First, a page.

The first witness, S/L Alton Lester Anderson, C1309, Officer Commanding No. 147 BR Squadron, Sea Island stated: “At approximately 1800 hours on 6 September 1942, I received a telephone call informing me that Bolingbroke 9114 had failed to return from a cross-country flight originating at Sea Island, thence to Cape Flattery, 207 degrees magnetic, distance of 92 miles; thence to Tofino, 295 degrees magnetic, distance of 61 miles; thence to Sea Island, 59 degrees magnetic, distance of 112 miles…this flight normally takes one hour, 45 minutes. At approximately 1900 hours, I took off in Bolingbroke 9052 with P/O R. A. Dalton, in an effort to search as much of the area as possible before darkness. I was forced to turn back from Cape Flattery owing to rain, low clouds, and darkness. Further details of the search for this aircraft up until time of the sitting of this court have been organized and ordered by the Controller, WAC. Subsequently, the entire Vancouver Island has been searched up to Latitude 50 degrees North. Approximately 80 hours of searching has been done by this squadron which has been severely hampered by poor visibility due to smoke and no trace of the missing aircraft has been located. In my opinion, the pilot was a very even-tempered man, self-contained, and a competent pilot. The weather on the day of the cross country was considered suitable for flying over the greater portion of Vancouver Island. Small patches of fog were reported over the western edge of the island and all pilots had been duly cautioned not to fly through adverse weather but to return to base, turning back if necessary over the route they have previously followed. Rapidly deteriorating weather had come in very fast from the northwest and by darkness had covered the entire island…no trace of the aircraft could found found, nor had anyone seen the missing aircraft during its flight prior to its disappearance, after examining all the pilots and observers concerned with the search.”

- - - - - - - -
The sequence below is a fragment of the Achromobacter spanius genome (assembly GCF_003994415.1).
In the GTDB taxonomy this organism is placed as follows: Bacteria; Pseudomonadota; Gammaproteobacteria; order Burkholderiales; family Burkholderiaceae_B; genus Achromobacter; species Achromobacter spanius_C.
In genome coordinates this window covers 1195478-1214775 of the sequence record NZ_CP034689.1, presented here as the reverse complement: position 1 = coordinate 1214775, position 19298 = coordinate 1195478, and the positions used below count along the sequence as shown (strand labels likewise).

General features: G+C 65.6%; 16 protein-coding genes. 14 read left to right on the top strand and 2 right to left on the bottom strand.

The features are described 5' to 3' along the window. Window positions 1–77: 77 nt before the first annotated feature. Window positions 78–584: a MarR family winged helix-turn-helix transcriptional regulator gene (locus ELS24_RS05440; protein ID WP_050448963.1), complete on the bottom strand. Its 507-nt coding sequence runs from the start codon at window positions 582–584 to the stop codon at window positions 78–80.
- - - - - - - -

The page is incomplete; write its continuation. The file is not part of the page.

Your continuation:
“OBSERVATIONS: The aircraft was serviceable, complete with equipment, including dinghy, and captained by a competent pilot. The area where the aircraft was scheduled to fly in has subsequently been searched. FINDINGS AND RECOMMENDATIONS: A search has been undertaken for this aircraft without success, hence inability on the part of the Court to submit findings and recommendations.” CONCLUSIONS OF ACCIDENT INVESTIGATION BRANCH: “The pilot, comparatively inexperienced on operational aircraft with a crew of two failed to return from a cross country flight, half of the course being over water. CAUSE: Unknown. No trace has been found of the missing aircraft and three occupants after 14 days. It is considered that the occupants may reasonably be presumed to be dead.”
In January 1942, category C damage while at Yarmouth, NS was noted, probably due to storage. Bolingbroke 9114 then was at No 4 Repair Depot, Scoudouc, NB and issued from storage on June 1, 1942 to No. 119 BR Squadron, Sydney, NS. Then to WAC, July 20, 1942 for use by No, 147 BR Squadron which formed at RCAF Station, Sea Island, July 1942. Noted: October 6, 1942: struck off, reduced to spares and produce.
In late October 1955, Mr. Moore received a letter informing him that since his son had no known grave, David’s name would appear on the Ottawa Memorial.